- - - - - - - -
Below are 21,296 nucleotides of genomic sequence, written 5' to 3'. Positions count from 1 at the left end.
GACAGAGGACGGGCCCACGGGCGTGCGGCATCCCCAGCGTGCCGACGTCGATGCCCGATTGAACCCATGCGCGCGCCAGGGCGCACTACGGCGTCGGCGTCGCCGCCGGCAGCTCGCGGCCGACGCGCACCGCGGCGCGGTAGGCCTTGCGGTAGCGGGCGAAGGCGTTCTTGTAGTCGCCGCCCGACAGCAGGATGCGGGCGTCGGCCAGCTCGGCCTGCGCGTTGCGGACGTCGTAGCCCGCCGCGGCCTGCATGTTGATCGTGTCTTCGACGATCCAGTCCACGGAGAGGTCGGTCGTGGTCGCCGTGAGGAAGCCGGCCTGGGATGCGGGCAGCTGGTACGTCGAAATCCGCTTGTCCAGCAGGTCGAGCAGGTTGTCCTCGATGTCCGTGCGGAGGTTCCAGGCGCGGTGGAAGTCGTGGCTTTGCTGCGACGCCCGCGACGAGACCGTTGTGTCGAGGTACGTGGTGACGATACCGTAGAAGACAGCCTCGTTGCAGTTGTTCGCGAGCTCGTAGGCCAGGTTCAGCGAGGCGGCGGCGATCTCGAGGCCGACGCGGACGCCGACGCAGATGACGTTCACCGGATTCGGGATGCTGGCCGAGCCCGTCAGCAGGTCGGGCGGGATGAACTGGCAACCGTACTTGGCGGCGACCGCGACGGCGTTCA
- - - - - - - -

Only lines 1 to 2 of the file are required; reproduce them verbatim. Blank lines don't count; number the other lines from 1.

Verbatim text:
Below are 21,296 nucleotides of genomic sequence, written 5' to 3'. Positions count from 1 at the left end.
GACAGAGGACGGGCCCACGGGCGTGCGGCATCCCCAGCGTGCCGACGTCGATGCCCGATTGAACCCATGCGCGCGCCAGGGCGCACTACGGCGTCGGCGTCGCCGCCGGCAGCTCGCGGCCGACGCGCACCGCGGCGCGGTAGGCCTTGCGGTAGCGGGCGAAGGCGTTCTTGTAGTCGCCGCCCGACAGCAGGATGCGGGCGTCGGCCAGCTCGGCCTGCGCGTTGCGGACGTCGTAGCCCGCCGCGGCCTGCATGTTGATCGTGTCTTCGACGATCCAGTCCACGGAGAGGTCGGTCGTGGTCGCCGTGAGGAAGCCGGCCTGGGATGCGGGCAGCTGGTACGTCGAAATCCGCTTGTCCAGCAGGTCGAGCAGGTTGTCCTCGATGTCCGTGCGGAGGTTCCAGGCGCGGTGGAAGTCGTGGCTTTGCTGCGACGCCCGCGACGAGACCGTTGTGTCGAGGTACGTGGTGACGATACCGTAGAAGACAGCCTCGTTGCAGTTGTTCGCGAGCTCGTAGGCCAGGTTCAGCGAGGCGGCGGCGATCTCGAGGCCGACGCGGACGCCGACGCAGATGACGTTCACCGGATTCGGGATGCTGGCCGAGCCCGTCAGCAGGTCGGGCGGGATGAACTGGCAACCGTACTTGGCGGCGACCGCGACGGCGTTCA